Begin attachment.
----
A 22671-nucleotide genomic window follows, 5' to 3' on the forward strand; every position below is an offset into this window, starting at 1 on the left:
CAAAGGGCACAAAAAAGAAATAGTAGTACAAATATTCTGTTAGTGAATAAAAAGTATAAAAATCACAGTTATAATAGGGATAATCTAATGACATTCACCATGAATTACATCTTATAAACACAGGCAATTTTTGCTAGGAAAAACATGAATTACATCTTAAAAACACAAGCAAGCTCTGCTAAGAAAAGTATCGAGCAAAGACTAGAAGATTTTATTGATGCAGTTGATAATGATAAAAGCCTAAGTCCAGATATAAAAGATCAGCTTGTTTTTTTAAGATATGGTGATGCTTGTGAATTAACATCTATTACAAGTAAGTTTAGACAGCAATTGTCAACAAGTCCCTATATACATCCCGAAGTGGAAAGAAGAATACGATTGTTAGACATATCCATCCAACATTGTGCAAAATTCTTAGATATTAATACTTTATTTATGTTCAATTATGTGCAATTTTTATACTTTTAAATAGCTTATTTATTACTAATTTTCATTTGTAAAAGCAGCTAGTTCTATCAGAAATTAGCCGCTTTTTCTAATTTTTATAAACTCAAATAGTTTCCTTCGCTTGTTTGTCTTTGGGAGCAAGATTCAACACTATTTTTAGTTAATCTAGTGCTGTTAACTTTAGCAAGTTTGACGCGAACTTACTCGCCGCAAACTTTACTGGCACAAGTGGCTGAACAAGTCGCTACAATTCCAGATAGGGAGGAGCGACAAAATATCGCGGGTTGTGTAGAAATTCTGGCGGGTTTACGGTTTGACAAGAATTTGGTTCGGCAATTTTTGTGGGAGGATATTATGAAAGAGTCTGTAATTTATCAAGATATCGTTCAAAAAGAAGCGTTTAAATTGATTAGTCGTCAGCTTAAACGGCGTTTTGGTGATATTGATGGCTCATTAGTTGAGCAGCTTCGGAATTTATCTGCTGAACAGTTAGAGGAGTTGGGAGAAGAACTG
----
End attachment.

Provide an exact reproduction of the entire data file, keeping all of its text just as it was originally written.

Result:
A 22671-nucleotide genomic window follows, 5' to 3' on the forward strand; every position below is an offset into this window, starting at 1 on the left:
CAAAGGGCACAAAAAAGAAATAGTAGTACAAATATTCTGTTAGTGAATAAAAAGTATAAAAATCACAGTTATAATAGGGATAATCTAATGACATTCACCATGAATTACATCTTATAAACACAGGCAATTTTTGCTAGGAAAAACATGAATTACATCTTAAAAACACAAGCAAGCTCTGCTAAGAAAAGTATCGAGCAAAGACTAGAAGATTTTATTGATGCAGTTGATAATGATAAAAGCCTAAGTCCAGATATAAAAGATCAGCTTGTTTTTTTAAGATATGGTGATGCTTGTGAATTAACATCTATTACAAGTAAGTTTAGACAGCAATTGTCAACAAGTCCCTATATACATCCCGAAGTGGAAAGAAGAATACGATTGTTAGACATATCCATCCAACATTGTGCAAAATTCTTAGATATTAATACTTTATTTATGTTCAATTATGTGCAATTTTTATACTTTTAAATAGCTTATTTATTACTAATTTTCATTTGTAAAAGCAGCTAGTTCTATCAGAAATTAGCCGCTTTTTCTAATTTTTATAAACTCAAATAGTTTCCTTCGCTTGTTTGTCTTTGGGAGCAAGATTCAACACTATTTTTAGTTAATCTAGTGCTGTTAACTTTAGCAAGTTTGACGCGAACTTACTCGCCGCAAACTTTACTGGCACAAGTGGCTGAACAAGTCGCTACAATTCCAGATAGGGAGGAGCGACAAAATATCGCGGGTTGTGTAGAAATTCTGGCGGGTTTACGGTTTGACAAGAATTTGGTTCGGCAATTTTTGTGGGAGGATATTATGAAAGAGTCTGTAATTTATCAAGATATCGTTCAAAAAGAAGCGTTTAAATTGATTAGTCGTCAGCTTAAACGGCGTTTTGGTGATATTGATGGCTCATTAGTTGAGCAGCTTCGGAATTTATCTGCTGAACAGTTAGAGGAGTTGGGAGAAGAACTG